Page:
Handling ambiguity

Steve and Gerdine Stanley and family are feeling much better this week, and with their co-workers, the Stous family, returning they are not on their own any more.

The orthography survey project seems to have run out of steam. However the results are pretty clear. The differences between the two dialects, Imengis and Matat means they need to force one dialect to accept something they would not choose, or they need two separate alphabets.

So Steve decided to look at it from a different angle. He has been working on writing little 100-word stories to practise putting sentences together. He then realised that the grammar is pretty much the same. There are different word choices in places, but the general structure of how verbs conjugate is the same, a

Looking at the stories he has done so far it looks like it should be possible to create an Imengis – Matat translator. He can programme a script to go word by word and phrase by phrase, look it up in a dictionary and then replace it with the Matat equivalent.

They are not planning on learning to speak with a Matat dialect (learning both dialects and keeping them separate in their minds would be very confusing). They will speak with just an Imengis dialect, which is understood just fine by Matat speakers. When it comes to written materials though, they have a few choices:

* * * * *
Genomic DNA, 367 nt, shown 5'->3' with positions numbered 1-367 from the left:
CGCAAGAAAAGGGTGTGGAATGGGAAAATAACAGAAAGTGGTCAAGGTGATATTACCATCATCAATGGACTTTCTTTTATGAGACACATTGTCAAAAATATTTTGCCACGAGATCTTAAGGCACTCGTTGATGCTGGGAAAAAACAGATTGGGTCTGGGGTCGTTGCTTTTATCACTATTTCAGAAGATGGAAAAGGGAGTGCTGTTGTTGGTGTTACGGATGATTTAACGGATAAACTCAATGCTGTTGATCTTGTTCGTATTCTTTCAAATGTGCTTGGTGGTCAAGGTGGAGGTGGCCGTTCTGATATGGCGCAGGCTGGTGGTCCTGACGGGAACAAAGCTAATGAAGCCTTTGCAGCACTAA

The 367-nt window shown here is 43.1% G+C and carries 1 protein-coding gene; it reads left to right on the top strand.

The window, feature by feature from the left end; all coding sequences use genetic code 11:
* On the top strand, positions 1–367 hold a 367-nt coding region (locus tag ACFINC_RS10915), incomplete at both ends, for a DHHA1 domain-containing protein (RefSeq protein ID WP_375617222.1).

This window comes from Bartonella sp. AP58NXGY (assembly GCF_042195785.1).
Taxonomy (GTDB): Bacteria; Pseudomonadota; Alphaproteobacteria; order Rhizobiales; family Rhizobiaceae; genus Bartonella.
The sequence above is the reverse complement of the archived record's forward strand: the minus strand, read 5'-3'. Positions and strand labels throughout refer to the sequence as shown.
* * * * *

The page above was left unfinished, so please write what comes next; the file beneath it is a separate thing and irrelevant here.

Produce Imengis materials and expect Matat to adapt?

Produce written materials for both dialects?

Produce written materials that are a mix of both?

Just to throw another spanner in the works, within the Imengis dialect each village has their own pronunciation and spelling. Whatever they choose they are unable to keep everyone happy. Hopefully, time and advice from literacy consultants will bring a bit of clarity!

Steve says, “It’s fascinating as we delve into this little PNG language though. Since it doesn’t have a written form there is no ‘official’ Kovol language; every family has their own version of it and everyone handles the ambiguity just fine. When we start producing written materials we in effect create a standard Kovol language, that’s an intimidating idea!”